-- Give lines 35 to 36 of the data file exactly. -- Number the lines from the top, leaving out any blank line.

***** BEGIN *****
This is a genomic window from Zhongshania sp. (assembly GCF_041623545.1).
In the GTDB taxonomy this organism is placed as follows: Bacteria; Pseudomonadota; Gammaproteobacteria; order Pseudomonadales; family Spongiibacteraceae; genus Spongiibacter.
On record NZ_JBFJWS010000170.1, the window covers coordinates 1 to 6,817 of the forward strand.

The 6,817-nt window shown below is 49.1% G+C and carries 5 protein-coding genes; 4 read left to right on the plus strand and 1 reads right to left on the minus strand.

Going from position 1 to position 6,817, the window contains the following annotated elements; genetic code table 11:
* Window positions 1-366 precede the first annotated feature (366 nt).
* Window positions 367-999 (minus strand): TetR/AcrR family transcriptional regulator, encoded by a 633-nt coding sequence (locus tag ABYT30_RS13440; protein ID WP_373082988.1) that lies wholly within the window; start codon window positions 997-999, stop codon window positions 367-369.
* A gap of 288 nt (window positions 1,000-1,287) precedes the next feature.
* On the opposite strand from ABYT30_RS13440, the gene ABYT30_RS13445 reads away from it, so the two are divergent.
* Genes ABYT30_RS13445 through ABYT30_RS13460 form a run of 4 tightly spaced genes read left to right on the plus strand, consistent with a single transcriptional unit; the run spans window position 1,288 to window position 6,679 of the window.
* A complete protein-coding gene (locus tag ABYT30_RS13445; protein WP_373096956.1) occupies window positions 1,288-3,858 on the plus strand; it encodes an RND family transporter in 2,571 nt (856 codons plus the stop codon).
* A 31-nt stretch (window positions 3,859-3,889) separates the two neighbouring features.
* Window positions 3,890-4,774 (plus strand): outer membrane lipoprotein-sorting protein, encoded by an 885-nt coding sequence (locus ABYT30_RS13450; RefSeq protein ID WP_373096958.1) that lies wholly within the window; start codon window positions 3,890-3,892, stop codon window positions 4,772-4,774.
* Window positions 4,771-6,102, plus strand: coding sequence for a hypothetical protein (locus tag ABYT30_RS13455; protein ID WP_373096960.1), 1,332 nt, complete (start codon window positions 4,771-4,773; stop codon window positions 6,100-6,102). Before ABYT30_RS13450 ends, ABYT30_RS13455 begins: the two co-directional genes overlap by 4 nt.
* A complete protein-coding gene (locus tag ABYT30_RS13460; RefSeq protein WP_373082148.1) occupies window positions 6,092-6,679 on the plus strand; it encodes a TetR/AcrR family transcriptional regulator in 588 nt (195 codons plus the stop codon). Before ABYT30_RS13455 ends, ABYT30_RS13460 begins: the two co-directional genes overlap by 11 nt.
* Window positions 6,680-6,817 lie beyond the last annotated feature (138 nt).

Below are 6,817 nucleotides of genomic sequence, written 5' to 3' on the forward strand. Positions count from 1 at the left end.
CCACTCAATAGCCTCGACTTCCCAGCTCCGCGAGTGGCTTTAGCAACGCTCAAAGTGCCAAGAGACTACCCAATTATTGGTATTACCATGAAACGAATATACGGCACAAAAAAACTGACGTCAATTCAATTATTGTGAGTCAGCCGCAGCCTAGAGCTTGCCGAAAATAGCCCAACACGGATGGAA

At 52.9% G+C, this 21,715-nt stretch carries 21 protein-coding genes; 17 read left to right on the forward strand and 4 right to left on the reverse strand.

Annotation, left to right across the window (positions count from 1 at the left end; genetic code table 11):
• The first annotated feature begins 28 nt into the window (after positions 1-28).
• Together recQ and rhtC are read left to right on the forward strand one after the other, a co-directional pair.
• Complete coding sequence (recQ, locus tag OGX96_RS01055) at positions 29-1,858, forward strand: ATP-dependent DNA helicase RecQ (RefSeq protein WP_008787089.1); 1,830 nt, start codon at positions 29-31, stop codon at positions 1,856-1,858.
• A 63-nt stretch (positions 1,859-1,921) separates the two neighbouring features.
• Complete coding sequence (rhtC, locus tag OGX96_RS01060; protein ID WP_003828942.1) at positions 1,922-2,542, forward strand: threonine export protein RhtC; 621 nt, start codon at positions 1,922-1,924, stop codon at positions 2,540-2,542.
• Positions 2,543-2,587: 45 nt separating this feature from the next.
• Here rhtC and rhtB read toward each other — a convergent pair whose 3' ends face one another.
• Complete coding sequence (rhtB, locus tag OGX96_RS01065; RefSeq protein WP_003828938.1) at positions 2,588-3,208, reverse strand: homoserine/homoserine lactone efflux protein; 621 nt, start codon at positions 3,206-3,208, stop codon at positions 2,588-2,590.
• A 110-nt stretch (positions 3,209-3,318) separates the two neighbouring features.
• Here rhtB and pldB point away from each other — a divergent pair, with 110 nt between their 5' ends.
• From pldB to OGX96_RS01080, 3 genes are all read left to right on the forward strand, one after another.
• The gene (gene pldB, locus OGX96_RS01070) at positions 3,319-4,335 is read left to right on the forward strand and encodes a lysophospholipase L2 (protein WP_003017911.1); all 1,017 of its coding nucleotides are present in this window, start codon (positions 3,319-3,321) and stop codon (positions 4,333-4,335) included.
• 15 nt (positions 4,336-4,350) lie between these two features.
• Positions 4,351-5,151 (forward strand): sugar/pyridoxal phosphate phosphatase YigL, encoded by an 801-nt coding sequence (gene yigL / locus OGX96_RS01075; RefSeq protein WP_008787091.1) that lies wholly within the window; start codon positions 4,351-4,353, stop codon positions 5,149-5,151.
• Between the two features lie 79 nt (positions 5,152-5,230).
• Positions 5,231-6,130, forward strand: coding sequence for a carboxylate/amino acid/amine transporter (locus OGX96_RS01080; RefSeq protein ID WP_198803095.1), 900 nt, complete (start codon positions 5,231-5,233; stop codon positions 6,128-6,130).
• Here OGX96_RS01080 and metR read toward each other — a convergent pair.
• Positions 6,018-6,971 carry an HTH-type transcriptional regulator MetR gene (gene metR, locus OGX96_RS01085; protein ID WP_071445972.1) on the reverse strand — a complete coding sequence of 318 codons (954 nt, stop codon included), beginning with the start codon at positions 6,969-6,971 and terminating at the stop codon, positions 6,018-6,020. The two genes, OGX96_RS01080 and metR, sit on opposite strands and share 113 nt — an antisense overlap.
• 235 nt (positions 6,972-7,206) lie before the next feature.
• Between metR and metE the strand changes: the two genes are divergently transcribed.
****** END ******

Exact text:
• Between the two features lie 79 nt (positions 5,152-5,230).
• Positions 5,231-6,130, forward strand: coding sequence for a carboxylate/amino acid/amine transporter (locus OGX96_RS01080; RefSeq protein ID WP_198803095.1), 900 nt, complete (start codon positions 5,231-5,233; stop codon positions 6,128-6,130).